Chemical Reaction details the story of the town of Hudson Quebec and
their fight for the right to ban the cosmetic use of pesticides in their
town. Their fight culminated in a 2001 Supreme Court win against
pesticides companies and a precedent that guaranteed the rights of
Canadian municipalities to ban the cosmetic use of pesticides. This
environmental and human health victory would eventually lead to bans in
more than 100 municipalities and province wide bans in Quebec, Ontario,
New Brunswick, PEI and Nova Scotia.
Many provinces in Canada now have legislation restricting the sale and use of cosmetic pesticides. Click here to find out how your province can too.
The research to date does not provide a conclusive link between pesticides and human cancer, but evidence does suggest a possible association. Research shows a link with non-Hodgkin lymphoma (NHL), leukemia, multiple myeloma, prostate, kidney, brain and lung. A number of studies, including a few in Canada, have found possible links between farmers exposed to pesticides and a higher risk of NHL.
Canadian communities have been working to ban cosmetic pesticides for more than 15 years. The first to do so was the township of Hudson, Quebec which enacted a ban in 1991. In 1992, Hudson charged two pesticide companies with violating the bylaw. These pesticide companies challenged the legality of Hudson’s bylaw claiming that since pesticides are legal in Canada it should be legal to apply them in Hudson.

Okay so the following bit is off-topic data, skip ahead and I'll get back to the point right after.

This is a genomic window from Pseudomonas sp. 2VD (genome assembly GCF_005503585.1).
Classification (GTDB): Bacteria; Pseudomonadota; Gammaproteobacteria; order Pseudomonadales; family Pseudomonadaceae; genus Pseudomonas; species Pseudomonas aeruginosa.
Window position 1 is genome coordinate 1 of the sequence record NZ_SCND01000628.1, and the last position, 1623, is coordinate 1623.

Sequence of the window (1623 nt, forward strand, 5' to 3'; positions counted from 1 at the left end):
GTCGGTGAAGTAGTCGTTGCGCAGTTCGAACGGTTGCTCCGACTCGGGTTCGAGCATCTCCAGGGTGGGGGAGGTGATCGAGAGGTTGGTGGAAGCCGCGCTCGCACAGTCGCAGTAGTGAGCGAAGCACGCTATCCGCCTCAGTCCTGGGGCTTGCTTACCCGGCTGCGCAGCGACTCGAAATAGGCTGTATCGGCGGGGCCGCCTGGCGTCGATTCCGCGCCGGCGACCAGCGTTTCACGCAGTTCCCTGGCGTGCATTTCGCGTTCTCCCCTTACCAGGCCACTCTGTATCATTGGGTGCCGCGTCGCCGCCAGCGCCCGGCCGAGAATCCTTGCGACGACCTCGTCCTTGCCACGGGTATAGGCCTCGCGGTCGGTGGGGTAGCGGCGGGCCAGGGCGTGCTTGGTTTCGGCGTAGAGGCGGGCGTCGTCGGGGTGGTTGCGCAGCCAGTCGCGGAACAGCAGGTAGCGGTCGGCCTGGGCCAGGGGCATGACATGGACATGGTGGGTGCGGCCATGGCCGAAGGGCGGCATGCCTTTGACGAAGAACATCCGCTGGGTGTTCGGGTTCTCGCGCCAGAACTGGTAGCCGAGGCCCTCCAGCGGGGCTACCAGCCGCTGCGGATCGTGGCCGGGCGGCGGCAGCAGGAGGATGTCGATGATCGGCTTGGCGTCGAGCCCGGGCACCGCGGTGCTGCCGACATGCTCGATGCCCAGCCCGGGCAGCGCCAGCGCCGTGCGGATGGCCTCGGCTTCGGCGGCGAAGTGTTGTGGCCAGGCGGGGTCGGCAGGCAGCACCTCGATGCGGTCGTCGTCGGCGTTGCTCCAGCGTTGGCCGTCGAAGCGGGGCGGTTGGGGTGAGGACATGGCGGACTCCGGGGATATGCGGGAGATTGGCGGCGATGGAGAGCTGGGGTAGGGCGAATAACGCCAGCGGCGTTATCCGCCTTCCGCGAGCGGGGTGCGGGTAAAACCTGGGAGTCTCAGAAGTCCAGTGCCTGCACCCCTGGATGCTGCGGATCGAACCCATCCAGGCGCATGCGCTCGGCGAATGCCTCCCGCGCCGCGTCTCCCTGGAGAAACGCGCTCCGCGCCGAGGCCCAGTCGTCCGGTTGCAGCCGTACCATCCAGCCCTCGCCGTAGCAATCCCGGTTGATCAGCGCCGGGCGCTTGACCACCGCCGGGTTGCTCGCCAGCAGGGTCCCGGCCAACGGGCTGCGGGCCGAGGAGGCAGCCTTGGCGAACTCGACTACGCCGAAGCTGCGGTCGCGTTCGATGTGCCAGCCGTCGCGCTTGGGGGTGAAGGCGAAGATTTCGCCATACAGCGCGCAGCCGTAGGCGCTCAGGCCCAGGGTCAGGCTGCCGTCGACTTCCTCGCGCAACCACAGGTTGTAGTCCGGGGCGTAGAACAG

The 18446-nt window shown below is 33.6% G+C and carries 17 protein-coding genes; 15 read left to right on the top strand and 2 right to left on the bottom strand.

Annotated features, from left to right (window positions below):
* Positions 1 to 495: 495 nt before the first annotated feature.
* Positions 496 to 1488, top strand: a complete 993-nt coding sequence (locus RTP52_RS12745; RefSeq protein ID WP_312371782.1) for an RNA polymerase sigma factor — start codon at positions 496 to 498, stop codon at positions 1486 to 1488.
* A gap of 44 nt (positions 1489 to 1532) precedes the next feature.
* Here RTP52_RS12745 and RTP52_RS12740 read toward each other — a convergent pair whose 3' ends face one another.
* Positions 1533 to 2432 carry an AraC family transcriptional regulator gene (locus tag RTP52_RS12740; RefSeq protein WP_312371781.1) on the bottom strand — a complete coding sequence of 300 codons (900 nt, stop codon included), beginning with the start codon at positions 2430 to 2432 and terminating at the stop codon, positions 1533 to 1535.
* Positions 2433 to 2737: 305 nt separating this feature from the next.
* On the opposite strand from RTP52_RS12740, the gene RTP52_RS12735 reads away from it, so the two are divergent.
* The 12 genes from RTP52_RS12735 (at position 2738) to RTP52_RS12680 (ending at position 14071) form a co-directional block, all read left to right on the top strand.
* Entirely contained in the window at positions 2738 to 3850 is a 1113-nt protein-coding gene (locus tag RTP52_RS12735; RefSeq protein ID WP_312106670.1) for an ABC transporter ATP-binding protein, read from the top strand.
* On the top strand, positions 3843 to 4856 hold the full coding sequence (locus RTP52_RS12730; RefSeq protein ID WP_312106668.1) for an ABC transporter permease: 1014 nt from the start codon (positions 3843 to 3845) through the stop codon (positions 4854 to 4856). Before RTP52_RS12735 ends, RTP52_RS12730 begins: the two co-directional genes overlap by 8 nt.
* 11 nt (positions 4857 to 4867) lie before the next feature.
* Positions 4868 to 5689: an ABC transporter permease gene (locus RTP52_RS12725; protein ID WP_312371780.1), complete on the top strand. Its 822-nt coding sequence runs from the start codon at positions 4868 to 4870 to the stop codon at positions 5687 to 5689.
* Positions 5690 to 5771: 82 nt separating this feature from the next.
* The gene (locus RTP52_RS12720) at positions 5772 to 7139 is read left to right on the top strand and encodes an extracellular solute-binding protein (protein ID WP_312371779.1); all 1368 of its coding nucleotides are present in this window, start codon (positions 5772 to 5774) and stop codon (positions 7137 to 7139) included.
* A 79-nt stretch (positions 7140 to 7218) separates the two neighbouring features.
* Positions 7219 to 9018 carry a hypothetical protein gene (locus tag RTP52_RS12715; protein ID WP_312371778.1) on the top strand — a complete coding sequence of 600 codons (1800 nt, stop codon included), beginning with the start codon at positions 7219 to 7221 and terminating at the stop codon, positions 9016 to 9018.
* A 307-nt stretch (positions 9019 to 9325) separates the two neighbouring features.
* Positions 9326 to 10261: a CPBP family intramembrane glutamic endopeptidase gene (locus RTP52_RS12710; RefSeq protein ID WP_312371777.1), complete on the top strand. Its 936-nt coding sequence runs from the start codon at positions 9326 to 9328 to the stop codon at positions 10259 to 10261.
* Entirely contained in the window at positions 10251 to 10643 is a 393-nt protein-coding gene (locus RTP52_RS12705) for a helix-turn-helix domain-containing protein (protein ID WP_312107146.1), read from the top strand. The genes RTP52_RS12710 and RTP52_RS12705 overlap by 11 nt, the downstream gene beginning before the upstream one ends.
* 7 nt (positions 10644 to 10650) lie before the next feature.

After nearly a decade in court, in 2001 the Supreme Court of Canada upheld the right of a local government to pass bylaws that regulate in relation to public health and the protection of the natural environment.
This decision recognized the authority of municipalities including Hudson to pass bylaws restricting or eliminating the use of cosmetic pesticides.
There are a broad array of groups and organizations working to ban the use of cosmetic pesticides in communities and provinces across Canada. Thanks to this work, the majority of Canada now has laws in place restricting the cosmetic use of pesticides.
For more information about pesticides and cancer, please search for 'pesticides' at www.cancer.ca